How To Get the Linux GUI App Support on Windows Subsystem for Linux (WSL)


After a full Linux kernel was integrated into Windows 10, Microsoft had revealed at BUILD 2020 that it was working towards a complete Graphical User Interface (GUI) support for Linux apps on the Windows Subsystem for Linux (WSL). Thanks to this built-in Linux kernel, there was decent support for a variety of Linux features and tools. But there was no way to run, test, and use Linux GUI apps. 


That is, until now. Those enrolled in the Windows Insider program will now get a preview of GUI application support, allowing developers to build, test, and run their applications in a Linux environment.


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The lack of GUI support had been a common issue over which many developers opted out of the Windows experience for its open-source counterpart. But with the latest Windows 10 Build 21364, Microsoft seeks to redress that by introducing support for Linux apps requiring a GUI, making this a crucial update for developers who had hitherto prized Linux over Windows due to the availability of extensive apps tools there. 


What can GUI application support do?


Before this update, developers had access to Linux command-line tools, features and functionalities, and apps, but no support for GUI apps. To get around the limitation, developers had to contend with third-party servers and tools. 


With GUI application support, Windows users won’t even have to start an X server themselves. As soon as a Linux GUI app is run, a companion system distro is launched automatically. As soon as you close the WSL, the system distro will close as well. 


Developers of different ilks will find GUI application support useful in different ways. Here’s a look at the things that the recent Windows (Insider) update brings to the table.


Test cross-platform apps


Other than allowing developers to test and run such applications in a Linux environment, the GUI app support will also let users run Linux-only GUI applications. Cross-platform app testing is also simplified significantly since one can test the app directly on Windows, and then in a Linux environment without having to switch systems. As there is no need for a virtual machine, the apps also load up faster and run reliably.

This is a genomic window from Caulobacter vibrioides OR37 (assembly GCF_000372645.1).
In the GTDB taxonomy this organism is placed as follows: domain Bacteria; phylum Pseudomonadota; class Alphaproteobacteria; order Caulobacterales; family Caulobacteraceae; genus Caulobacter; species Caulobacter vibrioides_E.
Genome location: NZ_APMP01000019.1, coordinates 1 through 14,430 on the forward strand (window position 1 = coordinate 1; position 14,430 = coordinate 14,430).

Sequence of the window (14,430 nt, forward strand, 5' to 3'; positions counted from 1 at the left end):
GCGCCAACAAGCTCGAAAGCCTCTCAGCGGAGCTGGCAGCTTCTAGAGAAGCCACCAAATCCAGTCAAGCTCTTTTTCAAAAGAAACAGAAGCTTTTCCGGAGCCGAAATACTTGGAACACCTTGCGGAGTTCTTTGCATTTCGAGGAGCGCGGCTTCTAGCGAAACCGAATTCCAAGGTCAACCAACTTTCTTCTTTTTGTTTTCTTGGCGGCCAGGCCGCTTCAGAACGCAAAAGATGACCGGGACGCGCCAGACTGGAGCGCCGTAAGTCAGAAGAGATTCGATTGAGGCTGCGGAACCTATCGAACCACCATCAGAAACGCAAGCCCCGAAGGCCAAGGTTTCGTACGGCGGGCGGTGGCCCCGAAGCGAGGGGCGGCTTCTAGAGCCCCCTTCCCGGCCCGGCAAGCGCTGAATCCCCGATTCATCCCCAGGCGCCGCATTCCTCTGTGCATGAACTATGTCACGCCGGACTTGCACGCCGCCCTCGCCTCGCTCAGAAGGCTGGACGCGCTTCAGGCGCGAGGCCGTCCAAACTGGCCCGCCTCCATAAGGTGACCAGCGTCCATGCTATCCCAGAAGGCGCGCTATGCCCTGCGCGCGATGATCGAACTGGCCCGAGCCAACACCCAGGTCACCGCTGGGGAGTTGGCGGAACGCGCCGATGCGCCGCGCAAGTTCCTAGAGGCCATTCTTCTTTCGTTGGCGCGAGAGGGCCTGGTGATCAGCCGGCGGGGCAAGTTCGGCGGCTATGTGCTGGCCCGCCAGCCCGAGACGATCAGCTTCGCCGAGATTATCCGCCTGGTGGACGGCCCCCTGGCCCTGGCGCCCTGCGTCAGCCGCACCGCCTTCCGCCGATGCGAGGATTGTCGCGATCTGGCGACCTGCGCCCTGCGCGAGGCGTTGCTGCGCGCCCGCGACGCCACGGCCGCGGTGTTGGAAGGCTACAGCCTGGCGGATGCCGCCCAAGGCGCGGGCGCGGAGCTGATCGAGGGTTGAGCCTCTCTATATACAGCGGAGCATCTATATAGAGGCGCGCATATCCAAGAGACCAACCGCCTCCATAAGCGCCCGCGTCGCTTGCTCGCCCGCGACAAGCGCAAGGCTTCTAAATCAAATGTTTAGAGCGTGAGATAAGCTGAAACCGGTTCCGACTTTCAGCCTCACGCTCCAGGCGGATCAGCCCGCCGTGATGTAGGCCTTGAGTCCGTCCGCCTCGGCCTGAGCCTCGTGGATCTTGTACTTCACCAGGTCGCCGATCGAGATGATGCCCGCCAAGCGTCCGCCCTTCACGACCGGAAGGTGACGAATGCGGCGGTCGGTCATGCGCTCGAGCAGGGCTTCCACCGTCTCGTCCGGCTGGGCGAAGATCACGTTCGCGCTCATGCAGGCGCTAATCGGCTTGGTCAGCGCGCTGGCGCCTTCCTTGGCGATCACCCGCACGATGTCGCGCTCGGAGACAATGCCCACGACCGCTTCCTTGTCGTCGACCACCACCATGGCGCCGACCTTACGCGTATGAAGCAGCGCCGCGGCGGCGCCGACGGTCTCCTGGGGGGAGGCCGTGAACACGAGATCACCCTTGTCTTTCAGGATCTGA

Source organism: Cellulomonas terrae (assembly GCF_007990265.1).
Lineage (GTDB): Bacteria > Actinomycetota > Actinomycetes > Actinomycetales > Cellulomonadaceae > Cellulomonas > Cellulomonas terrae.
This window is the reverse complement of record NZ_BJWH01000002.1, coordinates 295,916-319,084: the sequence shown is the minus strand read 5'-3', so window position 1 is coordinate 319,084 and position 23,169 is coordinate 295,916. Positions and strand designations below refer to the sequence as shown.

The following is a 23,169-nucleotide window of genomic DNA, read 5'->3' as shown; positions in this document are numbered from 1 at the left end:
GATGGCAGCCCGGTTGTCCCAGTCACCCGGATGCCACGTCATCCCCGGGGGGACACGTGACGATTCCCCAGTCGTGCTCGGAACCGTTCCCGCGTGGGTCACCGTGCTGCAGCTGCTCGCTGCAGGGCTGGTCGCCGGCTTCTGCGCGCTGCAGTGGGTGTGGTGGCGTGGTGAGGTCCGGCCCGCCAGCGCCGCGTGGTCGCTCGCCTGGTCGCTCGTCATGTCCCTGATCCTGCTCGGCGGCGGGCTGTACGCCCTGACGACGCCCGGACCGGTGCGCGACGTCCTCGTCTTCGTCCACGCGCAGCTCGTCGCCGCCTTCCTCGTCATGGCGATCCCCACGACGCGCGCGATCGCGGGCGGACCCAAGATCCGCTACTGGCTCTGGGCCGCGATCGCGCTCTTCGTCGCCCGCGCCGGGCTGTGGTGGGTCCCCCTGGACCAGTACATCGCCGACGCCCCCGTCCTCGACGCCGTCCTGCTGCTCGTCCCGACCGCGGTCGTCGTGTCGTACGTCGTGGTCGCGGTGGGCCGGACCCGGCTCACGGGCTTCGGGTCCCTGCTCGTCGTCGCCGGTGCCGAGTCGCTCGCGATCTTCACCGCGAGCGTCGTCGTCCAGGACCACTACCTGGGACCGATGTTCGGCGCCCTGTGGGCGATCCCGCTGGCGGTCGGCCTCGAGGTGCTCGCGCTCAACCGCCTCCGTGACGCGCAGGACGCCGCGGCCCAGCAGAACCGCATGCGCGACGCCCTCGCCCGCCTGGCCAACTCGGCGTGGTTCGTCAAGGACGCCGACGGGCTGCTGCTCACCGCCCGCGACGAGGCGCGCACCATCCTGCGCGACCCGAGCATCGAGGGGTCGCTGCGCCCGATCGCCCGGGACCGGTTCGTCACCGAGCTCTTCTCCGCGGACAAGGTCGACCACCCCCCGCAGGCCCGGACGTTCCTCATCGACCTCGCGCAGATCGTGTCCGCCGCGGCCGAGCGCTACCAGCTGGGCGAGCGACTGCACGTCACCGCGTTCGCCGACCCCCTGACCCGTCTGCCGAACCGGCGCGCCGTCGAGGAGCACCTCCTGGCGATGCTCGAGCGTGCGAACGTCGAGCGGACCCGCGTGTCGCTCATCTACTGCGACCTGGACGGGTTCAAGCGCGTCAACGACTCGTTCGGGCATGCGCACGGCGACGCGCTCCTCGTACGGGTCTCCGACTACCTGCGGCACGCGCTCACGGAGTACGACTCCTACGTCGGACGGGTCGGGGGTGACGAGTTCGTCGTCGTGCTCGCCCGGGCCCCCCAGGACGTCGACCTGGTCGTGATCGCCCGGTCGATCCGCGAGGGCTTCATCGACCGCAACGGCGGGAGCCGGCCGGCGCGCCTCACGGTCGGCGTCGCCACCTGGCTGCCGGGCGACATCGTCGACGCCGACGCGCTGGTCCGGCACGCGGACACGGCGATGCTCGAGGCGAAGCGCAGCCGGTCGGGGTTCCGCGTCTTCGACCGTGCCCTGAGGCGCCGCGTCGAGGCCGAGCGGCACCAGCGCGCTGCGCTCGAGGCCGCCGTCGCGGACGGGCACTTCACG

Develop and test Linux projects (with audio support)


The GUI application support on the WSL is a real boon for Linux developers that want to run or test apps requiring audio and microphone support. The out of the box audio-mic support is integral for many who have to develop,  test, or run video player apps and telecommunications apps. The feature is enabled through a Linux companion distribution and is disabled when you close the app. 


Run Linux apps 3D acceleration 


Developers can also run Linux apps with 3D acceleration, due in no small part to a native WSL and its easy access to your system’s GPU. That means complex 3D rendering will be possible for apps that require it which will make them run much faster and smoother.


The companion system distro hosts an X server, Wayland, pulse audio server, and anything else that Linux GUI applications need to interact with Windows. The whole experience has thus become much more fluid and interactive, giving Windows itself a higher level of flexibility.


How to get the Initial Linux GUI app support preview


In order to get a preview of the GUI app support for the WSL, you will have to make sure that you’re on the Windows 10 Insiders preview build 21364. If you are, simply update your Windows and restart for the feature to be available to you. 


If you have a WSL on your system already, you need only run the following command:


wsl --update 

If the same is not enabled yet, run the following:


wsl --install

GUI app support for WSL is an important feature that will make using Linux tools on Windows that much simpler and more inviting. Expect this feature to be part of the full OS update later this year. 

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